Aesthetics and minimalist design

Usefulness – finding out what people need

User stories

Before you start building your solution, you need to focus on user stories – also referred to as outcome objectives – to define the feature requirements. A user story is a role that performs a task that leads to an outcome. For example:

SharePoint list – an example

The below is a SharePoint list – a very detailed one. It expects a lot from colleagues as we want them to fill it out for each requisition.

Also, if we look at our tasks, it doesn’t talk about measuring our usability. Therefore, while it allows us to accomplish our tasks, it lacks usability. Let’s ask the following questions:

  • How long does it take to complete the form?
  • What is the volume of errors?
  • Are we getting a lot of complaints?
  • Are people even using it? Perhaps they are returning to things like email?

Design issues with this form

  • We have a single line of text for the supplier, which will lead to typos and incorrect and non-uniform data.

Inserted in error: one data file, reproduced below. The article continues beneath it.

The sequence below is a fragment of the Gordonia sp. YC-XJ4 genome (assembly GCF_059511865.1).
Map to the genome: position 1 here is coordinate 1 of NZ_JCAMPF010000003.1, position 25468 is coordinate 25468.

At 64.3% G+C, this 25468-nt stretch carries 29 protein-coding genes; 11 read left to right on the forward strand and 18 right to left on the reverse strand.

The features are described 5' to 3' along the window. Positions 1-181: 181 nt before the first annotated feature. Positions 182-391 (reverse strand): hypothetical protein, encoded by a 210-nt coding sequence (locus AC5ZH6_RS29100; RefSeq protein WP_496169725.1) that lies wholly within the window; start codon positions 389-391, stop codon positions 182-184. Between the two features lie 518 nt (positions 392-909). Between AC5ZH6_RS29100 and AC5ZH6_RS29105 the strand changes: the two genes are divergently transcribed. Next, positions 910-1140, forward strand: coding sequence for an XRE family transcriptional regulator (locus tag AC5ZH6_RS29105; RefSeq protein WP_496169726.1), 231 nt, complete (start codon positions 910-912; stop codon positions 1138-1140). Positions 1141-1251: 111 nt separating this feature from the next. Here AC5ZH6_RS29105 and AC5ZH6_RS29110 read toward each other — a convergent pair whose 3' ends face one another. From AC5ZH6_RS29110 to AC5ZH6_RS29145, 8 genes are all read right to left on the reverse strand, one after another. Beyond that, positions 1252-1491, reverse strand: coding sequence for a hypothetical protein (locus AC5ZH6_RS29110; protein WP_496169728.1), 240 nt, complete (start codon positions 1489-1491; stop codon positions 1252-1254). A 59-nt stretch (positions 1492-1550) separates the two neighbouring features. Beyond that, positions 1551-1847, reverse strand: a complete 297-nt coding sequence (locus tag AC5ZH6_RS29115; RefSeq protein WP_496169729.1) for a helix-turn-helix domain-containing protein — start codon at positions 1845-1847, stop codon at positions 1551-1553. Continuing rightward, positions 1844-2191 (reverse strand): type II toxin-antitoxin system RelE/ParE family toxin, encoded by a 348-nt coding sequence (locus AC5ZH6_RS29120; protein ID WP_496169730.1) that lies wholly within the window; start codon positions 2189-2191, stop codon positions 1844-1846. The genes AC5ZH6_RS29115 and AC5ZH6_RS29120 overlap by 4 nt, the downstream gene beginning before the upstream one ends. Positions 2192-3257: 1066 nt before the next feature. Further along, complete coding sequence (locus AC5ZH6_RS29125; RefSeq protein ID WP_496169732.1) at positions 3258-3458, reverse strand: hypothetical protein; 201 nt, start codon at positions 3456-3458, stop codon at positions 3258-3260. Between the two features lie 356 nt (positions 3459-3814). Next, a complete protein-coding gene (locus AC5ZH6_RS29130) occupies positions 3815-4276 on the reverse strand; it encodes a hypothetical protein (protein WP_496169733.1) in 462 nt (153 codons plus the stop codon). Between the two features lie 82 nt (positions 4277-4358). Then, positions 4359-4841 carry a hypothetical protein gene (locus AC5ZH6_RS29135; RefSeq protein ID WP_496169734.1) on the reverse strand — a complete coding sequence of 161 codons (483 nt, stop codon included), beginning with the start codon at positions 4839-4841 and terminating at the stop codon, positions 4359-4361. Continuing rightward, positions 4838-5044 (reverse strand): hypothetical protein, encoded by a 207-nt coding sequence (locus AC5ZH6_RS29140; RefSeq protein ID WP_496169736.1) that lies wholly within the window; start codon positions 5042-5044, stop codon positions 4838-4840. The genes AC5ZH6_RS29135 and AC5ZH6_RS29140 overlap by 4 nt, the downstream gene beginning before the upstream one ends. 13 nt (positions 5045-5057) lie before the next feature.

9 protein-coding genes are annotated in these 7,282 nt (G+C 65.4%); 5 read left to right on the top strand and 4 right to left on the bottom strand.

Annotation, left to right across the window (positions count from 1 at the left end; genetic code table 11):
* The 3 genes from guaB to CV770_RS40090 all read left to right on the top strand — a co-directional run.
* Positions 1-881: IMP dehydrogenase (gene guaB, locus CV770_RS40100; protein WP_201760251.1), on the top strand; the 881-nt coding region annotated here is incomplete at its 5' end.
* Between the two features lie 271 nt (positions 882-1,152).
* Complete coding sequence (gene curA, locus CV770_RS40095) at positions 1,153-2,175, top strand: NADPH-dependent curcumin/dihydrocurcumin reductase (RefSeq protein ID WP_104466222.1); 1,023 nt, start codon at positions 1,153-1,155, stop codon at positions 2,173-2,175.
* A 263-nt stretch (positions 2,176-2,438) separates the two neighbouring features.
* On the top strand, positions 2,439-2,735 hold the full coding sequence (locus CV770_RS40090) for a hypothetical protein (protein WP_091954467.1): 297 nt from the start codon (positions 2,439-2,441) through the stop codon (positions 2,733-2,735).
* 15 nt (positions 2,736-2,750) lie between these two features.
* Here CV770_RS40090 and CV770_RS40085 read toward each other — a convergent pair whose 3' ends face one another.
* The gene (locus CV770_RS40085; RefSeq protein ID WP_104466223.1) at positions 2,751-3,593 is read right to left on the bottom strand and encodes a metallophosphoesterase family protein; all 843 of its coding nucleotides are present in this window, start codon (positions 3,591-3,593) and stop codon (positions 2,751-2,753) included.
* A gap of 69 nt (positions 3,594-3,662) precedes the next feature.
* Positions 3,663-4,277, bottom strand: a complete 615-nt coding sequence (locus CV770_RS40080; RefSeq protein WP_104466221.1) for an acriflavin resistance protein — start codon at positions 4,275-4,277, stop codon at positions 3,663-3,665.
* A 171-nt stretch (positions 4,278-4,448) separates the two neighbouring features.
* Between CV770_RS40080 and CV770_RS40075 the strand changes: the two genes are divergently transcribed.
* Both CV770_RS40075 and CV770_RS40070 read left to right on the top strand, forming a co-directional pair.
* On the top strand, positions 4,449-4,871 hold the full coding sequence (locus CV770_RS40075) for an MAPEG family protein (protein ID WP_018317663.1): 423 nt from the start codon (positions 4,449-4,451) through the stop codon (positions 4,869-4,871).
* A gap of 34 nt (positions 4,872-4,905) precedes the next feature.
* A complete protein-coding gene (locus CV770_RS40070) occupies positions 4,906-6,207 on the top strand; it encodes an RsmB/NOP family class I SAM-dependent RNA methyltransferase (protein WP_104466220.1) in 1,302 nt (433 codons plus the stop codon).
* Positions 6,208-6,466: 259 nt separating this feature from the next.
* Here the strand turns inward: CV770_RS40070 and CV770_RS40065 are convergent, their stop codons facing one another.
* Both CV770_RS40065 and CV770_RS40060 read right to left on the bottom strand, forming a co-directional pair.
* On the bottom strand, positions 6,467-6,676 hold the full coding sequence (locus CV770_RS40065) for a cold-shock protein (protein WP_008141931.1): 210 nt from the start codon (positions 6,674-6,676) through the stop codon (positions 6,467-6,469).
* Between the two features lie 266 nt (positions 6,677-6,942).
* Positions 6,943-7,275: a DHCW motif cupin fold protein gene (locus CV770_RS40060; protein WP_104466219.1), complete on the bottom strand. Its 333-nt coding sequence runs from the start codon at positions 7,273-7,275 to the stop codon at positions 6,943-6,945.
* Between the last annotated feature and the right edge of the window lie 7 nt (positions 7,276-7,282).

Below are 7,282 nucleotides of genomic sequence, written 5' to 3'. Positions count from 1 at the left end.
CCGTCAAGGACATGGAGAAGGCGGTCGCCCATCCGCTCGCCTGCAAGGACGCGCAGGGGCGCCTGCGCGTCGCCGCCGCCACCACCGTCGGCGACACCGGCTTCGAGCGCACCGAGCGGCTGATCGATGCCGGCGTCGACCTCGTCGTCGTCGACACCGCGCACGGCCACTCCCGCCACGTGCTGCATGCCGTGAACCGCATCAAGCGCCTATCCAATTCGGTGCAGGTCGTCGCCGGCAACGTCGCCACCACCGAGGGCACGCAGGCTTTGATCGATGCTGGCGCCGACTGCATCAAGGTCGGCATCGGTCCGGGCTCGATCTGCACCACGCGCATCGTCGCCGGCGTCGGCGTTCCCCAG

• It is unrealistic to think that users will have the supplier ID memorized, and therefore they will have to leave the system to find it. This introduces friction as the user fills out the form.
  • The above example details how the form is inconsistent as well as the user may have to leave the system to find the supplier name and the supplier ID.
  • All of the supplier information should be grouped together.

Moving between systems, or multitasking, creates the following issues:

  • 50% longer time to finish tasks
  • Increase opportunity for distractions
  • Creates cognitive overload – the more choices, the longer it takes
  • Information gaps and an increase in errors

A recent study showed that online focus is characterized by short durations, with only a median span of 40 seconds. With that in mind, it’s very important to make tasks as fast and as easy as possible.

  • As the amount number and the currency are two separate fields, this is a potential for error. Also, the currency field, in this case, is in US dollars, while procurement may be in other currencies.